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Europol Conducts Largest Operation in History Against Botnets, Arresting 4 and Shutting Down Over 100 Malware Servers : Tech : Tech Times | #ransomware | #cybercrime


Europol announced the arrest of four individuals on Thursday and the disruption of over 100 servers in what it described as the largest operation against botnets deploying ransomware.

‘Operation Endgame’ of Europol Targeting Botnets Deploying Ransomware Leads to Arrest of 4 

According to AFP, the “Operation Endgame,” led by France, Germany, and the Netherlands, aimed to counter cyber threats ahead of the Paris Olympics. Conducted from May 27 to 29, the operation resulted in four arrests – one in Armenia and three in Ukraine – and included searches in the Netherlands and Portugal. 

Targeted servers were also located in countries like Bulgaria, Canada, Germany, Lithuania, Romania, Switzerland, the UK, the US, and Ukraine. Europol also identified eight additional suspects who are now on Europe’s Most Wanted list.

One of the arrested persons reportedly gained at least 69 million euros in cryptocurrency by renting out criminal infrastructure to expand ransomware footprint.

Europol called this the largest operation against botnets, essential for spreading ransomware. Botnets are networks of computers containing malware and controlled remotely by hackers. 

The authorities mainly targeted malware “droppers” that insert malicious software into systems. These include IcedID, SystemBC, Pikabot, Smokeloader, Bumblebee, and Trickbot.

The Trickbot was reportedly used to attack US hospitals during the COVID-19 pandemic. It is also worth noting that droppers help cybercriminals bypass security measures to launch malware such as viruses, ransomware, and spyware.

According to Eurojust, the EU Agency for Criminal Justice Cooperation, malware is typically downloaded via emails with infected links or attachments in Word or PDF formats. Eurojust noted that the operation has only started, with more arrests to come in the future.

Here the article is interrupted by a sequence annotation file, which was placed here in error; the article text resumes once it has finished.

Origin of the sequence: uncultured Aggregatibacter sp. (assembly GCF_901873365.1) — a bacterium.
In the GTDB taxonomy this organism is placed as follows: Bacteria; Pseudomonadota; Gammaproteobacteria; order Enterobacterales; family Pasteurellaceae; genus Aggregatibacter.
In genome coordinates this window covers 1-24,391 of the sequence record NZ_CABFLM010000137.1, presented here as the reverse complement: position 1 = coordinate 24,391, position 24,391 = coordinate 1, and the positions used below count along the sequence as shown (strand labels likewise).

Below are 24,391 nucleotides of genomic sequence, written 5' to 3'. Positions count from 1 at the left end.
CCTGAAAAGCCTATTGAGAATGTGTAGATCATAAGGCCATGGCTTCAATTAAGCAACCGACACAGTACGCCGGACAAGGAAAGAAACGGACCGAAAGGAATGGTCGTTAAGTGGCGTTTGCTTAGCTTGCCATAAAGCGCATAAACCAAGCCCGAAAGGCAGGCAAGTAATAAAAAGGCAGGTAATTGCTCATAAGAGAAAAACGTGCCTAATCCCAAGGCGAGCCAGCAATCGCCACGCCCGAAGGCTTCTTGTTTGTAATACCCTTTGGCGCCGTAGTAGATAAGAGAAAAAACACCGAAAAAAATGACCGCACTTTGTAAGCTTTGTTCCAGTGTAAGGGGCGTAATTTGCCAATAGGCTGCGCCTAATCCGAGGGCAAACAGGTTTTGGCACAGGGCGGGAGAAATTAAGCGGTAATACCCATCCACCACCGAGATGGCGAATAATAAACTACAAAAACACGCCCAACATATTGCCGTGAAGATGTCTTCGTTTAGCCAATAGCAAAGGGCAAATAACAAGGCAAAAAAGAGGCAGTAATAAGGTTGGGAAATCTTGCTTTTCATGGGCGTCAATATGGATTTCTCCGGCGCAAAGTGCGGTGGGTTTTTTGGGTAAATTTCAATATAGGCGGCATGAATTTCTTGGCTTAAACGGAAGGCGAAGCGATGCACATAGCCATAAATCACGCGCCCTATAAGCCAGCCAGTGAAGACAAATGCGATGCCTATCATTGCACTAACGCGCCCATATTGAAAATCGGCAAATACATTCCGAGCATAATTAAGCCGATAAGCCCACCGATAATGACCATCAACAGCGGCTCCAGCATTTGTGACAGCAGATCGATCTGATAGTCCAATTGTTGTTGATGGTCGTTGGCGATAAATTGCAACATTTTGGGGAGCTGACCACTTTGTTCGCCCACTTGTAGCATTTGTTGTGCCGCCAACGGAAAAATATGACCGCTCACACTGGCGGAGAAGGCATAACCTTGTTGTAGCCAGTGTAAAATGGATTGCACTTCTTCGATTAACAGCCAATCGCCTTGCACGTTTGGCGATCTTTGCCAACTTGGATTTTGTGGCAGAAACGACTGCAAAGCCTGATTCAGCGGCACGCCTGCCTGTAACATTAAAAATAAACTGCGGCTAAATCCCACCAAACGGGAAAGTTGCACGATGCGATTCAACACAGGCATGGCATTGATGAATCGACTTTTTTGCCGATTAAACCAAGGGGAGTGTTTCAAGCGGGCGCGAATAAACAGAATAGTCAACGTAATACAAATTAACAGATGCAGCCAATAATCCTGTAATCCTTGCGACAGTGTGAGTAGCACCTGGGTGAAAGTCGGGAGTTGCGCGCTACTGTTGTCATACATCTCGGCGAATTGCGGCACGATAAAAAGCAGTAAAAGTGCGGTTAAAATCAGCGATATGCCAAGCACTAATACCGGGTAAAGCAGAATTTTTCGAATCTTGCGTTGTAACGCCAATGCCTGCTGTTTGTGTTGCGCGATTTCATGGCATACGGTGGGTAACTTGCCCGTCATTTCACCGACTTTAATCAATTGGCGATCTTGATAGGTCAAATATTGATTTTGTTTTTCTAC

Read Also: Black Basta Ransomware Attack: Threat Actors Abuse Windows Quick Assist to Launch Phishing Scheme

A laptop displays a message after being infected by a ransomware as part of a worldwide cyberattack on June 27, 2017 in Geldrop. – The unprecedented global ransomware cyberattack has hit more than 200,000 victims in more than 150 countries, Europol executive director Rob Wainwright said May 14, 2017.
(Photo : ROB ENGELAAR/ANP/AFP via Getty Images)

Weakening Cybercriminals Before the 2024 Olympics

Nicolas Guidoux, head of the French police’s cybercrime unit, emphasized the operation’s role in weakening cybercriminal infrastructure and limiting resources ahead of the Olympic Games, which is anticipated to be a target for cyberattacks. 

Operation Endgame received support from Denmark, Britain, the US, Armenia, Bulgaria, Lithuania, Portugal, Romania, Switzerland, and Ukraine, with the investigation starting in 2022.

German cybercrime prosecutor Benjamin Krause noted that health, education, and public administration sectors were victimized by hackers who encrypted files or entire systems, demanding ransom to unlock them. 

French investigators were the ones who discovered the administrators of SystemBC, which enabled anonymous communication between infected systems and command servers, and Pikabot, a Trojan horse known for deploying ransomware and stealing data. 

French police also arrested a suspect in Ukraine with local authorization. However, the total victim count will be known after analyzing dismantled servers. According to AFP, experts ultimately believe that the international operation yielded positive results as it destabilized a notoriously difficult criminal ecosystem.

Related Article: Ukrainian REvil Hacker Gets 13 Years in US Prison for His Role in $700M Ransomware Scheme

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